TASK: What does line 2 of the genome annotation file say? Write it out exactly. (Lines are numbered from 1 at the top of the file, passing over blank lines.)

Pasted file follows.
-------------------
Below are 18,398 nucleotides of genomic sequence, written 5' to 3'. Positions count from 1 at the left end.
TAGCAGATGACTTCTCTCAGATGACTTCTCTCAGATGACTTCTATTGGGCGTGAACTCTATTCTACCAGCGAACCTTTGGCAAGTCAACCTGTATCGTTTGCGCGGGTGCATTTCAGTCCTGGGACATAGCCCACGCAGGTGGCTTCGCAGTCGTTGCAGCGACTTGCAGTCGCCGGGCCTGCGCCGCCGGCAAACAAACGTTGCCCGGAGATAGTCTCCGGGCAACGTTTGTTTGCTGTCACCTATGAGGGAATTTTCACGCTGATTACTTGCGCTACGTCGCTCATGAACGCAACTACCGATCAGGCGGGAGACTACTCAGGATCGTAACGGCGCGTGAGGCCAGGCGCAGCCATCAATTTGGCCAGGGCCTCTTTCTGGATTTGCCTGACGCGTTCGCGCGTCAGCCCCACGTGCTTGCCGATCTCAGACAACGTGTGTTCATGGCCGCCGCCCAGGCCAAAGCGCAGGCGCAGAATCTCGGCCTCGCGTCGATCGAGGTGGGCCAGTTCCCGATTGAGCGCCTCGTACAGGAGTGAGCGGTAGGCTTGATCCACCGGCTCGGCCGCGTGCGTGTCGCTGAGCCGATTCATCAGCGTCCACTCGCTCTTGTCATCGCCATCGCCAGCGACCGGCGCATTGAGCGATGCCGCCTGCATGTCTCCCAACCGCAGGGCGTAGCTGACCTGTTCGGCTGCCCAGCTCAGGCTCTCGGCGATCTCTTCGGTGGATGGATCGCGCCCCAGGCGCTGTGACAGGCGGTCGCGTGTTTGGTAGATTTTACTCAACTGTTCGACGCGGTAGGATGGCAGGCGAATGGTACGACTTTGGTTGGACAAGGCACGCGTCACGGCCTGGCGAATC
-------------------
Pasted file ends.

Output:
TAGCAGATGACTTCTCTCAGATGACTTCTCTCAGATGACTTCTATTGGGCGTGAACTCTATTCTACCAGCGAACCTTTGGCAAGTCAACCTGTATCGTTTGCGCGGGTGCATTTCAGTCCTGGGACATAGCCCACGCAGGTGGCTTCGCAGTCGTTGCAGCGACTTGCAGTCGCCGGGCCTGCGCCGCCGGCAAACAAACGTTGCCCGGAGATAGTCTCCGGGCAACGTTTGTTTGCTGTCACCTATGAGGGAATTTTCACGCTGATTACTTGCGCTACGTCGCTCATGAACGCAACTACCGATCAGGCGGGAGACTACTCAGGATCGTAACGGCGCGTGAGGCCAGGCGCAGCCATCAATTTGGCCAGGGCCTCTTTCTGGATTTGCCTGACGCGTTCGCGCGTCAGCCCCACGTGCTTGCCGATCTCAGACAACGTGTGTTCATGGCCGCCGCCCAGGCCAAAGCGCAGGCGCAGAATCTCGGCCTCGCGTCGATCGAGGTGGGCCAGTTCCCGATTGAGCGCCTCGTACAGGAGTGAGCGGTAGGCTTGATCCACCGGCTCGGCCGCGTGCGTGTCGCTGAGCCGATTCATCAGCGTCCACTCGCTCTTGTCATCGCCATCGCCAGCGACCGGCGCATTGAGCGATGCCGCCTGCATGTCTCCCAACCGCAGGGCGTAGCTGACCTGTTCGGCTGCCCAGCTCAGGCTCTCGGCGATCTCTTCGGTGGATGGATCGCGCCCCAGGCGCTGTGACAGGCGGTCGCGTGTTTGGTAGATTTTACTCAACTGTTCGACGCGGTAGGATGGCAGGCGAATGGTACGACTTTGGTTGGACAAGGCACGCGTCACGGCCTGGCGAATC